The closure of more than 50 fresh food retailers would have enormous consequences for the food economy of Northern Manhattan. Healthy neighborhood food systems require a diversity of fresh food purveyors, especially in New York.
The Borough President’s study also examines Walmart’s well-documented history of predatory pricing, and wage suppression that leads to high numbers of employees reliant on public assistance, a burden on taxpayers in states across the country. A study by UC Berkeley’s Labor Center found that Walmart workers in California earn 31 percent less than the average for workers at other large retail companies and require 39 percent more in public assistance.
“As supporters of community-driven initiatives that are improving good food access by increasing local food distribution and local control, we strongly object to a Walmart presence in NYC,” said Jacquie Berger, Executive Director of Just Food. “Bringing Walmart to NYC would not only damage local retailers and wage-earners, but would erode the great advances communities are making to increase access to affordable, fresh, healthy food.”
The report puts forward a number of recommendations for mitigating potential damage from a Walmart opening in Harlem:
§ Pro-Active Planning: If Walmart selects a site in New York, the city should create a proactive planning process that would include an analysis of the healthy food infrastructure and the potential negative impact on residents’ healthy food options.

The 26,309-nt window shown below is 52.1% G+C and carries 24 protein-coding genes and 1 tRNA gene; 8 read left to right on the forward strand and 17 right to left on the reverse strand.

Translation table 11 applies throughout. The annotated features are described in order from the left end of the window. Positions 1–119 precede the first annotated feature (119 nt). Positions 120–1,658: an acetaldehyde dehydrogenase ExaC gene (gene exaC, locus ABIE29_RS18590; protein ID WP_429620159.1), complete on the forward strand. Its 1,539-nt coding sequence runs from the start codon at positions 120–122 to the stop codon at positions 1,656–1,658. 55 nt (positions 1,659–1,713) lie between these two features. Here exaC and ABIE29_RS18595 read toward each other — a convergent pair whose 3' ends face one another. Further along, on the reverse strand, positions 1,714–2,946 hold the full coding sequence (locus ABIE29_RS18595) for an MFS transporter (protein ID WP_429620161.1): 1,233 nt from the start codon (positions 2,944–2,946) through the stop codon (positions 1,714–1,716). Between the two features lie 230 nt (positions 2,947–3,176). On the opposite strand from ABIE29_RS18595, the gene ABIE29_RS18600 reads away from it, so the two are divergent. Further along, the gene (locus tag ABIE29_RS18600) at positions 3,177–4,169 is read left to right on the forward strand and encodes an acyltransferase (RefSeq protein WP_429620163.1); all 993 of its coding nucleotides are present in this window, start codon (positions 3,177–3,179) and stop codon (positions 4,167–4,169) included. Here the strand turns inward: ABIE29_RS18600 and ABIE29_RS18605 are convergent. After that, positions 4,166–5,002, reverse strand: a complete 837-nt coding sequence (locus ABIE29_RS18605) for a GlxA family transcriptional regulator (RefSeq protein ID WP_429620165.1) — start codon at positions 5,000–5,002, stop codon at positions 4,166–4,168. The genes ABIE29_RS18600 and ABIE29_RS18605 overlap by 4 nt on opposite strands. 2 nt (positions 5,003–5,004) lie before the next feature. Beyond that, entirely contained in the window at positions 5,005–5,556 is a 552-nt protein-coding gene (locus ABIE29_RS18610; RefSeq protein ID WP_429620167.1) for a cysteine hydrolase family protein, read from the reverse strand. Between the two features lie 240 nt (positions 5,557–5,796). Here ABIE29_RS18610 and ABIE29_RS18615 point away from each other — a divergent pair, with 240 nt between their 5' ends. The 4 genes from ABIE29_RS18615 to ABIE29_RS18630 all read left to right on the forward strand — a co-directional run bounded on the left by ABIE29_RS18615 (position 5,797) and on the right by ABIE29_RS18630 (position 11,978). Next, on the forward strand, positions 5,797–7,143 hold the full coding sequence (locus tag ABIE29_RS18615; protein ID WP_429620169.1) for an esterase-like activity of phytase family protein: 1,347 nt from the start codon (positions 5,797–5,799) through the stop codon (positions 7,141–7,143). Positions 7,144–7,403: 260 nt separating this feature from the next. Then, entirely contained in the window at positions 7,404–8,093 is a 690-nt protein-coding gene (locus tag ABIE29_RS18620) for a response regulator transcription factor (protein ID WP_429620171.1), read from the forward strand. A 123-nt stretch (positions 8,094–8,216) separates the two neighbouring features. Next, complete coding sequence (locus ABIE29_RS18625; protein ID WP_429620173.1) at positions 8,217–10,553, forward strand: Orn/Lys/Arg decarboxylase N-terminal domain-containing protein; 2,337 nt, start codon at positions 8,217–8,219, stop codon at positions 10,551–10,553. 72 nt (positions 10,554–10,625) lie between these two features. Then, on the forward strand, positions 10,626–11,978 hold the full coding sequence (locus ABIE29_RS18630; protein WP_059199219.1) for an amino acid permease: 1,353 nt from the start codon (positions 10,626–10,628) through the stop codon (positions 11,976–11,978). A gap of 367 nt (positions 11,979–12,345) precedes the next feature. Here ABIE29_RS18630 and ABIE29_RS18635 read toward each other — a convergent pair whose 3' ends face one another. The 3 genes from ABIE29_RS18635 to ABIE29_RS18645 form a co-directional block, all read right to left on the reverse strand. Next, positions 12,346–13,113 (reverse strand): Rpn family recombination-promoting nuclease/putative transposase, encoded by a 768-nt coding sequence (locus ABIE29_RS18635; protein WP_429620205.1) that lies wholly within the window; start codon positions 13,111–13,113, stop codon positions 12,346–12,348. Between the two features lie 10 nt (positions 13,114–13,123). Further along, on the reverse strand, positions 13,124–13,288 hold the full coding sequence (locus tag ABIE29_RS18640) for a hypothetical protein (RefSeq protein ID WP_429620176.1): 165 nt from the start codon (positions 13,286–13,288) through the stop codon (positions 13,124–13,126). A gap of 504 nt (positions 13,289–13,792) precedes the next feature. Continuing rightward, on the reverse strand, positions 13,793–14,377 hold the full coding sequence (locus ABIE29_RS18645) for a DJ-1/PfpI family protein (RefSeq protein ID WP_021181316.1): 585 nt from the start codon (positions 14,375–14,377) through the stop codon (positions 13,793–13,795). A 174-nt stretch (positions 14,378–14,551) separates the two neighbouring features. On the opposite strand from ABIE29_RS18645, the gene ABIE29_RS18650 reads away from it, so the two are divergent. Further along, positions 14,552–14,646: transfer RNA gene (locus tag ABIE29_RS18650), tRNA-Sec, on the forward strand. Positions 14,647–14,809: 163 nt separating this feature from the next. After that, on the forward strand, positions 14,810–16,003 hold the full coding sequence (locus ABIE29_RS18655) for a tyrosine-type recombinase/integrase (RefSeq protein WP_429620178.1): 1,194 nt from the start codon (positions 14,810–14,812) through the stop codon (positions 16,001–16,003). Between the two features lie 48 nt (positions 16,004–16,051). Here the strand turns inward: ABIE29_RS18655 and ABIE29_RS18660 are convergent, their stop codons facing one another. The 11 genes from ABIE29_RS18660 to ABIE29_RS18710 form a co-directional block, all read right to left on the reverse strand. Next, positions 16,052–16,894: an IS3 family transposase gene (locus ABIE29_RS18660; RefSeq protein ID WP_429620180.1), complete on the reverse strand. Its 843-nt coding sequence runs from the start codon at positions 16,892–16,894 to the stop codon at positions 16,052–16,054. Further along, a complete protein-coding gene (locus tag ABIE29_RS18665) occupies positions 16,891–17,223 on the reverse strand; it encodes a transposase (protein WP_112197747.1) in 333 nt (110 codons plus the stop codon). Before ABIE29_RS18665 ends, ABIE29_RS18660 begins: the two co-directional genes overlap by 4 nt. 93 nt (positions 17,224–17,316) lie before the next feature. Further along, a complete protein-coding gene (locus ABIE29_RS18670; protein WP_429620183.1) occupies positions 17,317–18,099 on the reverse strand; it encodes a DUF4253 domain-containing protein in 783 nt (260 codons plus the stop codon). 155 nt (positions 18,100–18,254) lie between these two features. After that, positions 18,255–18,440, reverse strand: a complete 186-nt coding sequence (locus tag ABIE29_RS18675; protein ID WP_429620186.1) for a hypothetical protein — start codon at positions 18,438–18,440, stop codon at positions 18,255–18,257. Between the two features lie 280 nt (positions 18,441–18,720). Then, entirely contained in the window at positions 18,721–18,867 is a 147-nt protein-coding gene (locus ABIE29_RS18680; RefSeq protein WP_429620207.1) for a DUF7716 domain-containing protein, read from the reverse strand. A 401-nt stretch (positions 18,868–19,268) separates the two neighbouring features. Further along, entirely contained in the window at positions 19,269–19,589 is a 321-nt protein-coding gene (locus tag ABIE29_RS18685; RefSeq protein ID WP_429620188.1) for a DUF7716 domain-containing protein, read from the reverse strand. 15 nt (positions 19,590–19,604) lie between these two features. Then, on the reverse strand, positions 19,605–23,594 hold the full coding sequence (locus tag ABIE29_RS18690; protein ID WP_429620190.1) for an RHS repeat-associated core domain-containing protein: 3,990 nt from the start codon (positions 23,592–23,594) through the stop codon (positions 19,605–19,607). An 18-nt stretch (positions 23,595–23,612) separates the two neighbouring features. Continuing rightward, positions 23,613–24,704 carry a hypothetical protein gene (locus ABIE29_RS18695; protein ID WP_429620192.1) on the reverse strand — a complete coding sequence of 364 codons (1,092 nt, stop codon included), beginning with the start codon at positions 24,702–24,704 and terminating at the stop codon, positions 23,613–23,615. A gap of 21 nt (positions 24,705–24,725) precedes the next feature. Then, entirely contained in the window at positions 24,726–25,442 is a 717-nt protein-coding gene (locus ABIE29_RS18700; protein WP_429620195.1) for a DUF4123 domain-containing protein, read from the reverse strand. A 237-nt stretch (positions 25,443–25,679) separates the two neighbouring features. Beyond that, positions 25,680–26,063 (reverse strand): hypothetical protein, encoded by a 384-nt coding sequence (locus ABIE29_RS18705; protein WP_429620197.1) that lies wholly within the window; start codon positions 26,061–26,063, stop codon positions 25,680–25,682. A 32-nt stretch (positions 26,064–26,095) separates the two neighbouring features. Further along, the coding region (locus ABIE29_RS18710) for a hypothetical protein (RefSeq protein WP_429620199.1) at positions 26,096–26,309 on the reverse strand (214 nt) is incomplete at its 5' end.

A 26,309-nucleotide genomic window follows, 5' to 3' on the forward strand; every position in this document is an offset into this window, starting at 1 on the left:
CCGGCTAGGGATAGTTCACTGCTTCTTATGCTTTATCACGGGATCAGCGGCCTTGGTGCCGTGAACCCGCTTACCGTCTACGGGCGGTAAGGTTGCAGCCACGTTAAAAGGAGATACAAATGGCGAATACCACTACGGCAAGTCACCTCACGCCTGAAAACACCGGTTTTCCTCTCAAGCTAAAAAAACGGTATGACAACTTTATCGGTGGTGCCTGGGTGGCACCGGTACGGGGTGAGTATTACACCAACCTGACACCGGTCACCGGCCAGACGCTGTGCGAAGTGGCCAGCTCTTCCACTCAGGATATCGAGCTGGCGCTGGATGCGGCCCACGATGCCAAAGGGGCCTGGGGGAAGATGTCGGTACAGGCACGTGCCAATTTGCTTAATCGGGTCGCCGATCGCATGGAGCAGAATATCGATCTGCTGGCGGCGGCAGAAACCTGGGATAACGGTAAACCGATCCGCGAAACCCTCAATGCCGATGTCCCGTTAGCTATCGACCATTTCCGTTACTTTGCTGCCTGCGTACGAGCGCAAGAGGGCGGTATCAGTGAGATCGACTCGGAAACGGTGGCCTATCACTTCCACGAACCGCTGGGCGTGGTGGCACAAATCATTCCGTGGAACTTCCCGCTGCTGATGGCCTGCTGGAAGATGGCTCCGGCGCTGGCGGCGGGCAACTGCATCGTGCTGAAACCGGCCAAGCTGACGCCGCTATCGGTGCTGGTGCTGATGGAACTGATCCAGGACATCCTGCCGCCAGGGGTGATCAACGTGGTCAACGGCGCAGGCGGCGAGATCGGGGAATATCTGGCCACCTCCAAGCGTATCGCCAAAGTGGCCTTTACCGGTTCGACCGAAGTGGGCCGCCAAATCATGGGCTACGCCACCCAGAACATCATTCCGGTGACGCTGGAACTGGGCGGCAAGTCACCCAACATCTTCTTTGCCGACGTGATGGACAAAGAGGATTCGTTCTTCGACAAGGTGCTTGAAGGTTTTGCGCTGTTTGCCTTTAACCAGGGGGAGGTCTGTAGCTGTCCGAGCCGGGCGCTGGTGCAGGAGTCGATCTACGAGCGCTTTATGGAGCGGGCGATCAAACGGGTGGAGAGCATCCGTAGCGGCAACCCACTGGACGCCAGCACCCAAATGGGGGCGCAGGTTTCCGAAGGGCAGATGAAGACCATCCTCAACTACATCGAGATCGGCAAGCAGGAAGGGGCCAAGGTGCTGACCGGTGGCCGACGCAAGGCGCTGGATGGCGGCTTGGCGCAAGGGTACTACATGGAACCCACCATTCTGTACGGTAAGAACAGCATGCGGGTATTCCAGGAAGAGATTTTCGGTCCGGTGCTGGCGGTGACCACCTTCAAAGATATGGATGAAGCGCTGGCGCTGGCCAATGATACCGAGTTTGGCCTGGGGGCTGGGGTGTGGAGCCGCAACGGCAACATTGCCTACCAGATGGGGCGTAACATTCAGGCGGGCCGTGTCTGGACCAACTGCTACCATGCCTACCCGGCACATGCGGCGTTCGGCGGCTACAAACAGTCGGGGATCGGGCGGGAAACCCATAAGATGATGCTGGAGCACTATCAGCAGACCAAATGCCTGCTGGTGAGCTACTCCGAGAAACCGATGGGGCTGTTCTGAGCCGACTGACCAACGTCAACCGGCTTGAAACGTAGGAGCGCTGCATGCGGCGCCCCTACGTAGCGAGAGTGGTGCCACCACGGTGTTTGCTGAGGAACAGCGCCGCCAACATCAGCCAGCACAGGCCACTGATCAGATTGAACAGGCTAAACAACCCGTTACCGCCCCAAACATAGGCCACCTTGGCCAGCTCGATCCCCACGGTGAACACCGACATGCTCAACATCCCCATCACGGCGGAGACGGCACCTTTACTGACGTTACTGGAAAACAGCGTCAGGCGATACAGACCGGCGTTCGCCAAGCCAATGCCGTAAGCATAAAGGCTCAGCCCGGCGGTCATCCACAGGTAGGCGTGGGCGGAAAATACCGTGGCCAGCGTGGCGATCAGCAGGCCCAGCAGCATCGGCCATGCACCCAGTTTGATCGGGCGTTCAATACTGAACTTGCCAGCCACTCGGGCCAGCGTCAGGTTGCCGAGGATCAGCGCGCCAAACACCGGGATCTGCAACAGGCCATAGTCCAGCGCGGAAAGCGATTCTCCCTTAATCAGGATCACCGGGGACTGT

- Expand FRESH: In order to provide support for existing and struggling fresh food retail, FRESH could be expanded. The expansion would include fresh food retailers under 6,000 square feet, the current FRESH limit, and would provide incentives not just to retailers wishing to expand or open new stores, but to retailers who need a reduction in their tax burden or financing to stay in business.
- Provide Permanent Funding for the Healthy Bodegas Initiative ( HBI ): Funding for HBI is renewed on an annual basis leaving the program in limbo each year. The Administration should baseline funding in DOHMH’s budget for this important initiative. Additionally, as in the pilot phase of the program, HBI could provide incentives to bodegas to improve their healthy food offerings.
- Support the Creation of Farmers’ Markets: Farmers’ markets are a critical component of any healthy food system. The MBPO continues to advocate for expanded City support of all types of farmers’ markets, as detailed in the office’s reports Red Tape, Green Vegetables: A Plan to Improve New York City’s Regulations for Community-Based Farmers Markets and FoodNYC: A Blueprint for Sustainable New York.
- Increase the Number and Quality of Indoor Food Markets: As recommended in FoodNYC, City agencies should evaluate vacant and underused space, buildings, and lots in order to identify appropriate locations for new indoor markets.
- Make Urban Farming a City Priority: As recommended in Red Tape, Green Vegetables and FoodNYC, the City should make urban food production a priority. Two strategies for encouraging urban agriculture are ensuring the permanence of community gardens and creating an urban agriculture program.
Manhattan Borough President
1 Centre Street
New York, New York10007